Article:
Middle Kingdom Question/Answer Sample

Posted on October 11, 2023

Paper Instructions

Academic level – Undergraduate 3-4
Type of paper – Question/Answer
Topic Title – Middle Kingdom

The pharaohs of the Middle Kingdom are often depicted as “the shepherds of the people”, as opposed to the more distant image of the Old Kingdom pharaohs.

To what extent is this depiction justified, or is it just propaganda intended to make the later pharaohs more acceptable to their subjects?

I.e. is there any real difference between the way the Old and middle Kingdom pharaohs rule?


The Middle Kingdom of Egypt which lasted from 2055 BCE to 1650 BCE brought about changes, in how pharaohs presented themselves and governed compared to the Old Kingdom. During this period there was a focus on authority and the well-being of the Egyptian people. Pharaohs of the Middle Kingdom such as Amenemhat I and Senusret III made efforts to portray themselves as rulers who looked after their subjects much like shepherds tending to their flock (Barta, 2019). Senusret III is particularly praised for his initiatives in developing infrastructures like irrigation systems that enhanced agriculture. Improved the lives of Egyptians. This emphasis on enhancing the people’s livelihoods represented a departure from the perception of pharaohs during the Old Kingdom. In that era, they were viewed as god kings for maintaining cosmic order and overseeing monumental construction projects such, as pyramids.

The portrayal of pharaohs, during the Middle Kingdom era, as “the shepherds of the people” can be seen as both justified and driven by motives. While it is true that some pharaohs in the Middle Kingdom genuinely implemented policies to improve the lives of their subjects, it is important to acknowledge that these actions were often part of a propaganda strategy aimed at legitimizing their authority and maintaining stability within the kingdom. Propaganda played a role in Egypt as a means of consolidating power and presenting rulers as benevolent leaders served this purpose effectively (Barta, 2019). By portraying themselves as protectors and caretakers of their people, Middle Kingdom pharaohs garnered support and loyalty from the population. This allowed them to retain control during a time marked by instability and external threats. It would be an oversimplification to completely dismiss this portrayal as propaganda. There is evidence suggesting that Middle Kingdom pharaohs indeed made efforts to address the needs of their subjects through policies and public works projects. For instance, initiatives such as constructing canals and dikes not agriculture but also provided employment opportunities, for many Egyptians.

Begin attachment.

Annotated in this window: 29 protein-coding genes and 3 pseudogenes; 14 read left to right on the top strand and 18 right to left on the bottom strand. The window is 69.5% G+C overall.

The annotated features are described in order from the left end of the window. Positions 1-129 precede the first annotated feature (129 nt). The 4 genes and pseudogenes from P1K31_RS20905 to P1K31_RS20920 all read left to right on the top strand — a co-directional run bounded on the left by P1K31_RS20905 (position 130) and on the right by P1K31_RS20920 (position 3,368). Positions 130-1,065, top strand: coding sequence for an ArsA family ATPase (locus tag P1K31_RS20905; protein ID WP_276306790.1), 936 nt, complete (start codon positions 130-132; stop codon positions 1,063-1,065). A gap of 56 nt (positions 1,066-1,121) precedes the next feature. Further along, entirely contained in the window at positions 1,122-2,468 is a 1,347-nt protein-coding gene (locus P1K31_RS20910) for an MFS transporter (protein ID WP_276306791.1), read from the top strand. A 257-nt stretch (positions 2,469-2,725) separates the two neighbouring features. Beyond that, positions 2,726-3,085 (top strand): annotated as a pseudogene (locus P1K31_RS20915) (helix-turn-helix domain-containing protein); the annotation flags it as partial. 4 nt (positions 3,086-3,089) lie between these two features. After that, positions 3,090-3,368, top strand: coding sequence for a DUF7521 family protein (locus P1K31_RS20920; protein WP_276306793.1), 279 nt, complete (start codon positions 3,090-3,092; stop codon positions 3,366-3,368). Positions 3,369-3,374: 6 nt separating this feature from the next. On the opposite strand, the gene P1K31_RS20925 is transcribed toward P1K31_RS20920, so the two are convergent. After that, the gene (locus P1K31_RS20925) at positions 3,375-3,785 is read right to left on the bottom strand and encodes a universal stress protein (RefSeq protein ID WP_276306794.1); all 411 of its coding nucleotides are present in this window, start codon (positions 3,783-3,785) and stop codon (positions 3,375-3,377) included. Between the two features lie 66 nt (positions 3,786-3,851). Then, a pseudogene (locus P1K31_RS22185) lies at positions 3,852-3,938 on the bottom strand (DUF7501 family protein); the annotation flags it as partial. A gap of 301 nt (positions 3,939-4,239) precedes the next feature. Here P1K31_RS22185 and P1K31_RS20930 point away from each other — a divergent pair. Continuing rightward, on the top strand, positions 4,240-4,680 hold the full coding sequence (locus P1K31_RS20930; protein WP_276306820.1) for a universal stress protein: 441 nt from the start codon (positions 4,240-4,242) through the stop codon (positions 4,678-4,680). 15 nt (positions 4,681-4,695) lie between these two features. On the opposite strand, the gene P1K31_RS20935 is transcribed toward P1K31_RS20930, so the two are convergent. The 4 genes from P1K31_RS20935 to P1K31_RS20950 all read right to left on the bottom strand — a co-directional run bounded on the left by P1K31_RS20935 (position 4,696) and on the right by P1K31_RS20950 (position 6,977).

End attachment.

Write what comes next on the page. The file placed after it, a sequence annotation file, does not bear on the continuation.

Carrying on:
Although there are distinctions, between how pharaohs in the Old and Middle Kingdoms presented themselves and governed, it is important to recognize that both eras maintained aspects of Egyptian governance. One such aspect was the belief in kingship, where pharaohs were seen as intermediaries between the gods and the people. The Old Kingdom pharaohs focused more on construction projects and their association with the cult, which created a greater divide between them and their subjects. Pharaohs during the Middle Kingdom aimed to bridge this gap by prioritizing governance, developing infrastructure and implementing policies that directly impacted everyday life for Egyptians (Jay, 2023). While genuine efforts were made to enhance the lives of citizens during this time, these actions were often intertwined with objectives of legitimizing and consolidating pharaonic power. The disparities in rule between Old and Middle Kingdom pharaohs can be attributed to their approaches in presentation and priorities. The latter emphasized an approach, to governance that focused on the well-being of its people.


Barta, M. (2019). Analyzing collapse: The rise and fall of the Old Kingdom. The American University in Cairo Press. https://doi.org/10.2307/j.ctv2ks71gr

Jay, J. (2023). Death, power, and apotheosis in Ancient Egypt: The old and middle kingdoms. History: Reviews of New Books, 51(1), 2–4. https://doi.org/10.1080/03612759.2022.2154897

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